Traditional networks consisting of physically linked hardware are giving way to hardware that is virtualized and programmable through software. This change affects everything from infrastructure to network applications to servers and entire data centers. Forward-thinking network engineers are proactively becoming software fluent and learning to code in various programming languages to build automated, virtualized and programmable networks. Programming is still a distinguishing skill in network engineering but will likely become necessary as more organizations turn to automation to manage capacity and performance. According to NetBrain, just over half of network engineers surveyed reported being required to know Python or Perl – skills that were not essential for network engineers just a few years ago. Lyle’s online master’s in network engineering program curriculum teaches students to program in those languages so they can build automated, virtualized and programmable networks.
Software-defined networking (SDN) uses software or APIs to monitor and control the behavior of cloud-based networks and direct traffic on those networks. Unlike a traditional network, which relies on hardware like routers and switches to control network traffic, an SDN can manage a virtual network via software, allowing for more flexibility. Here is how software company Ciena defines the benefits of an SDN: “By opening up traditionally closed network platforms and implementing a common SDN control layer, operators can manage the entire network and its devices consistently, regardless of the complexity of the underlying network technology.”
Will Network Engineers Become Obsolete?
In short, no. Network engineers won’t be replaced by the technology they help implement, but their responsibilities are transforming. Automation and AI will clear some of the more redundant, error-prone tasks from engineers’ schedules, and their roles will evolve to meet new needs and new employer expectations.
The key to avoiding obsolescence is adaptation, as has always been the case in computer networking. Network engineers still need a fundamental grasp of routing and switching; network protocols including TCP/IP, DNS and DHCP and various hardware and software configurations. They need to build on those skill sets to keep up with the expansion of cloud computing, automation, virtualization and AI. Engineers who learn programming languages such as Python, which is compatible with open-source software like Ansible, will be a step ahead of the competition.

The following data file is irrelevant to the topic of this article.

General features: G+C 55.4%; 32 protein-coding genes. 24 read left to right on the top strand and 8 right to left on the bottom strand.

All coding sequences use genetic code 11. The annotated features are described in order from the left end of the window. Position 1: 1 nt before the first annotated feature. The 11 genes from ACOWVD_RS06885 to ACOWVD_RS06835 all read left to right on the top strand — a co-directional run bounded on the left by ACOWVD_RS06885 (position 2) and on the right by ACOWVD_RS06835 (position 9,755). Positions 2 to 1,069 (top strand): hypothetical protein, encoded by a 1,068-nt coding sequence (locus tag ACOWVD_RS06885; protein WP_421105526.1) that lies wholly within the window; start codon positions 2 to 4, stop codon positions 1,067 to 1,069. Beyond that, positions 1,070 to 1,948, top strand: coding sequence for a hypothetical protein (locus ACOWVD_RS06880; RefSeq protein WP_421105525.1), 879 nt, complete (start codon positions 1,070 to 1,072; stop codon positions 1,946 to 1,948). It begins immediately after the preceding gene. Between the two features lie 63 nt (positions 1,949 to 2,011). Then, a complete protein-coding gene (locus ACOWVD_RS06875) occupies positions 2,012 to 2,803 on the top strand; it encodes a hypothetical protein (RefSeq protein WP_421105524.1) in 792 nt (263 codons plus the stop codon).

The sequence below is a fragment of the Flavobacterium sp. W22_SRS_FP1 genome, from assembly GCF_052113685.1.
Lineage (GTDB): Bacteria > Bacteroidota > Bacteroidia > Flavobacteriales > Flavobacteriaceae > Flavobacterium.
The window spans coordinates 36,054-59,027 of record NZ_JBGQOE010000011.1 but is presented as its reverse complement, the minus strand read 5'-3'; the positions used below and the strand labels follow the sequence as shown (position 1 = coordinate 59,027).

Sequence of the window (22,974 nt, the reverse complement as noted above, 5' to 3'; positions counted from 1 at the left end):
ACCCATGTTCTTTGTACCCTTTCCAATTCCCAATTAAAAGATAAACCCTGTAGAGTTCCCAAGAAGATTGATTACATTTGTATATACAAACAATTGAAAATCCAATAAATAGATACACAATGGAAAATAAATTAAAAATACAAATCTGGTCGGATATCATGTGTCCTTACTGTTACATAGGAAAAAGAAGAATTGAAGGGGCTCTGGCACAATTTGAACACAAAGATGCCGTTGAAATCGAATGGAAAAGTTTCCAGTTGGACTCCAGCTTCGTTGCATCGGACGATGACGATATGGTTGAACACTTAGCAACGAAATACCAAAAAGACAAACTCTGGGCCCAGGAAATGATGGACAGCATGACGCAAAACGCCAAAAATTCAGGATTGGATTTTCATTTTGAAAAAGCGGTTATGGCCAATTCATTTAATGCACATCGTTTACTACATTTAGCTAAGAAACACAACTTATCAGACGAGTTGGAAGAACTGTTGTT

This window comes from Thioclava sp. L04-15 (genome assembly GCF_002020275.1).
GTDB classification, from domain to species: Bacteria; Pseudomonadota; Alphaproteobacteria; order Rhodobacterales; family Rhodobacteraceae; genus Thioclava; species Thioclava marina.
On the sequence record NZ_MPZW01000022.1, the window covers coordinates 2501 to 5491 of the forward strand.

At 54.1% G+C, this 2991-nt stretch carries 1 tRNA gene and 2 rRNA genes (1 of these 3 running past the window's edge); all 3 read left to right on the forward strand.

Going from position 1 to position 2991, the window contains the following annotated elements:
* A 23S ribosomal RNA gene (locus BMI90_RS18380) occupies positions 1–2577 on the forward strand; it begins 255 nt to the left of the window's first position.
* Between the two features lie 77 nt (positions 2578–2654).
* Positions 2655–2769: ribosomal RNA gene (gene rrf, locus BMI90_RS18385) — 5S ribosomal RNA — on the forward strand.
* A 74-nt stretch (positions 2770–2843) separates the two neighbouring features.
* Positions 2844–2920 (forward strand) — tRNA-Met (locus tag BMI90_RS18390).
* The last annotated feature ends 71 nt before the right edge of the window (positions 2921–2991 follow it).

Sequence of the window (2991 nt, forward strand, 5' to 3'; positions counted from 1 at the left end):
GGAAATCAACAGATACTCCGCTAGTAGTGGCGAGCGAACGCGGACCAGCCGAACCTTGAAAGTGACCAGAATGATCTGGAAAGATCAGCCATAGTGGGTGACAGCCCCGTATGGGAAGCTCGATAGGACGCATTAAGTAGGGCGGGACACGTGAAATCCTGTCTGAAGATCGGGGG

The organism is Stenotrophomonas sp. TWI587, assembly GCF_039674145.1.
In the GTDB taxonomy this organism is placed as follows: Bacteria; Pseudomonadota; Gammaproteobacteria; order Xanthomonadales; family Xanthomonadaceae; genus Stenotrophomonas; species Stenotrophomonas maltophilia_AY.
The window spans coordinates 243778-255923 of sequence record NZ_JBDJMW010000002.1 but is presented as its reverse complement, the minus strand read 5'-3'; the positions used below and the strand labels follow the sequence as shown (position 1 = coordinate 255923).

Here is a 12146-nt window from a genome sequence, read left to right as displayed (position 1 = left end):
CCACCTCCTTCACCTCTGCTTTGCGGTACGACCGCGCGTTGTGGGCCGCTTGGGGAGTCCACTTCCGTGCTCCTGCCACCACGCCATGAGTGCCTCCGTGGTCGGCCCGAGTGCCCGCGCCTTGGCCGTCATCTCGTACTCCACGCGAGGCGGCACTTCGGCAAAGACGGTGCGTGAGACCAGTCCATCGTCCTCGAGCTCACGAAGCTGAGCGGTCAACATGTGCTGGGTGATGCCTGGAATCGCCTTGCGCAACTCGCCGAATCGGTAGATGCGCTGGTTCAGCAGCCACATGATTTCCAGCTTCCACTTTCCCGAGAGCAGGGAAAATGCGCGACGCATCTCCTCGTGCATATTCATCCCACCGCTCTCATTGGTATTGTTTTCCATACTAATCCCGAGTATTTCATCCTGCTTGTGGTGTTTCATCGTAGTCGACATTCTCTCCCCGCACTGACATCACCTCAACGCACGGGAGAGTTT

The network professionals who master technologies that can predict network behaviors and make necessary changes quickly, ensuring optimal network performance and stability, will have their pick of newly created jobs for network engineers. Upskilling in emerging areas of network engineering such as cloud networking, distributed networking and edge networking by pursuing advanced education in online programs such as SMU’s MSNE is a good idea today. Pursuing a graduate degree might be necessary tomorrow.
Keeping Up with the Pace of Change in Network Engineering
We are more reliant on networks than ever. The structure of networks changes, but the fundamentals of the professional don’t – computer networking careers have always involved lifelong learning. Change is inevitable, which means network engineers must proactively prepare for what’s coming to stay relevant. Innovations in computing such as AI, fog computing, mist computing and multi-cloud computing are prompting sweeping transformations in the field.
It’s an exciting time to become a network engineer or to advance in a network engineering career in a program such as SMU’s online MSNE. Network engineers with the right skills can save their organizations money, scale technologies to meet changing needs and implement virtual network infrastructure and automation to speed up processes, protect systems from threats and drive efficiency. Along with technical skills, SMU’s master’s program gives graduates a deeper understanding of how the industry will evolve. Core courses intersect with topics in computer engineering, cyber security, software engineering and telecommunications to offer a well-rounded education and real-world skills.
Network engineering is changing, and the best engineers will change with it. The skills network engineers need to succeed in today’s information technology job market aren’t the same skills they needed five years ago. Five years from now, innovations in computer science may make today’s leading-edge network engineering technologies obsolete. A single bachelor’s degree or graduate program can’t prepare you for the many transformations in computer networks you’ll see in the course of your career. However, a top MSNE program such as Lyle School of Engineering’s 100 percent online Master of Science in Network Engineering can make you more versatile and adaptable.